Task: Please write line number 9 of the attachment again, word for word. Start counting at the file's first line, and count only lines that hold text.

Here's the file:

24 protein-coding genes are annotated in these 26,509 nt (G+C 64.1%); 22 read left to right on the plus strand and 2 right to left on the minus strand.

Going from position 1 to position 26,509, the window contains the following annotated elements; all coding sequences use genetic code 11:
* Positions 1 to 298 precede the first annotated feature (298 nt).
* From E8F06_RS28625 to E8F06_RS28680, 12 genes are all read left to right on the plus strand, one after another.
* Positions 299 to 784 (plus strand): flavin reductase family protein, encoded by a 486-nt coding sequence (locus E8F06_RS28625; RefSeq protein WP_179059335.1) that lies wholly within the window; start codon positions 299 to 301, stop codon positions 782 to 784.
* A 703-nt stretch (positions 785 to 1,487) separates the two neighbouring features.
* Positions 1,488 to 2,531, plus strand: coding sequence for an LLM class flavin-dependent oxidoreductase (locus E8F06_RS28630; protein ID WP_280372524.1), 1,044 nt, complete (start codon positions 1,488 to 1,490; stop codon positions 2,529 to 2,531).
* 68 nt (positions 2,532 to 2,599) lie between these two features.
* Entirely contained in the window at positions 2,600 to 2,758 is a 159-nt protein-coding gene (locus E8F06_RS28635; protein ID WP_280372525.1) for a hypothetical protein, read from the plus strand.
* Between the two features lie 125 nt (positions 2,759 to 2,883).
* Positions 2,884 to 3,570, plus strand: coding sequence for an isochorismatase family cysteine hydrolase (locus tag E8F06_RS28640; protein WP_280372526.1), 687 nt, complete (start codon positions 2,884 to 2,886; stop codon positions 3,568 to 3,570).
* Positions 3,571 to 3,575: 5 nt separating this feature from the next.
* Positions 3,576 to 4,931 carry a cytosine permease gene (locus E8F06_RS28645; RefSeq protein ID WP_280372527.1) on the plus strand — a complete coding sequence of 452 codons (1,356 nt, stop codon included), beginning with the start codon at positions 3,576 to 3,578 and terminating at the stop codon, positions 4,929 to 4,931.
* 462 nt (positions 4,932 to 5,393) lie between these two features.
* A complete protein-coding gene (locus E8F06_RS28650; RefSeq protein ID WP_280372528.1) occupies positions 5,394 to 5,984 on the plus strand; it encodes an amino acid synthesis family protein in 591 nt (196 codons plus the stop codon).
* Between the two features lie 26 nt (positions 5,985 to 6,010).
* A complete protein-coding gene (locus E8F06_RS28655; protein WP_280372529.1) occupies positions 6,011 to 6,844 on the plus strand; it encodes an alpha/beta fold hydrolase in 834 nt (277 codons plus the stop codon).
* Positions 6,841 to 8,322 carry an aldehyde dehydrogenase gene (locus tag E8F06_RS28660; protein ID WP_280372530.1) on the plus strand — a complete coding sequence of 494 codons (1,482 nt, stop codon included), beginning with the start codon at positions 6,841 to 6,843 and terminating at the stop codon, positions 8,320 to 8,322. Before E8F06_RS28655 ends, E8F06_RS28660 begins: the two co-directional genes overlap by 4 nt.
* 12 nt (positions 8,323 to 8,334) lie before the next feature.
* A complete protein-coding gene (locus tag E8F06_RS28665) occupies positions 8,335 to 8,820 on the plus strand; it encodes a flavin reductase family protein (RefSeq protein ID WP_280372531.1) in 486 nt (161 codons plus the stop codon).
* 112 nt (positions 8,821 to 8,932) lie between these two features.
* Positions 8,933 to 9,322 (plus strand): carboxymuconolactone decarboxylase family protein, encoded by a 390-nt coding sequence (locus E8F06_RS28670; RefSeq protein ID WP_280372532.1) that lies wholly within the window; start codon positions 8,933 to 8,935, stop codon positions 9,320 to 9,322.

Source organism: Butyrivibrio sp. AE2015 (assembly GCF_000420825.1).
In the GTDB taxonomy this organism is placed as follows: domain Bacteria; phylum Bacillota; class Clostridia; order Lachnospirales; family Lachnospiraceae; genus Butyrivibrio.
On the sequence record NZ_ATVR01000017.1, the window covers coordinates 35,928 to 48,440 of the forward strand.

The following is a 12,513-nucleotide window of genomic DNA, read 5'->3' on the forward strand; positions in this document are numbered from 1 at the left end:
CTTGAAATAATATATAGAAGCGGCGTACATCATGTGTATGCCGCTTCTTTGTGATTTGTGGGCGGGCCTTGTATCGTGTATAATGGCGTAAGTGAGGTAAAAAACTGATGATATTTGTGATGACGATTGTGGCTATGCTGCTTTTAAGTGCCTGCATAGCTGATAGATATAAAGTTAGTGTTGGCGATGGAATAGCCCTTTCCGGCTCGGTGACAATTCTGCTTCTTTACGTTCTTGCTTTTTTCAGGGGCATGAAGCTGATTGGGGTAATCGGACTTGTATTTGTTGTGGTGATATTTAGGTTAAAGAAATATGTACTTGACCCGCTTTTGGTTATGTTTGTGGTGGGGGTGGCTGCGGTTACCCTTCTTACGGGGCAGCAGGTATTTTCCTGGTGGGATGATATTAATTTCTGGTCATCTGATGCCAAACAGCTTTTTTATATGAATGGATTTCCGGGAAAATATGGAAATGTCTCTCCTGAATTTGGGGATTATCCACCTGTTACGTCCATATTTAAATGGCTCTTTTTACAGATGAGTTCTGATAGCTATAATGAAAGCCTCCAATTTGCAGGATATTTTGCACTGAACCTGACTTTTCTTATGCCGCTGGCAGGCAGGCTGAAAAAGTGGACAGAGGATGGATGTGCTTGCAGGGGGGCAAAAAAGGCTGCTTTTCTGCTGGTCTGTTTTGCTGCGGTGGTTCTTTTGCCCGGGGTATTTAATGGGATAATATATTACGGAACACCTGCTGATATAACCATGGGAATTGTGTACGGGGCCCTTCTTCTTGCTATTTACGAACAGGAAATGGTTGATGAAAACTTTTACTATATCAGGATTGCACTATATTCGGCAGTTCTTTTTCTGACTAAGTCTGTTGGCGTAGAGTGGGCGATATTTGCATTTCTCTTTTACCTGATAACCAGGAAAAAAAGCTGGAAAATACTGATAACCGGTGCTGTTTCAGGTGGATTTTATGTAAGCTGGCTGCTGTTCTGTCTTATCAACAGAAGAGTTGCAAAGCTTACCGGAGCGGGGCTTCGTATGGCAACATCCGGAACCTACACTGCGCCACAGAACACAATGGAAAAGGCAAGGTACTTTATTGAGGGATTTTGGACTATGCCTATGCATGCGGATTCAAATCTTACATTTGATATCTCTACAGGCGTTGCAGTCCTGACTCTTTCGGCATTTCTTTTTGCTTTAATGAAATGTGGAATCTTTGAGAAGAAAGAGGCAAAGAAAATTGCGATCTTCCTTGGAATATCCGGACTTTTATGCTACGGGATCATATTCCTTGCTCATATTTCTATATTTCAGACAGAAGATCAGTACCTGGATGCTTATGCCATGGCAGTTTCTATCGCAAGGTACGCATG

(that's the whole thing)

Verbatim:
* Entirely contained in the window at positions 2,600 to 2,758 is a 159-nt protein-coding gene (locus E8F06_RS28635; protein ID WP_280372525.1) for a hypothetical protein, read from the plus strand.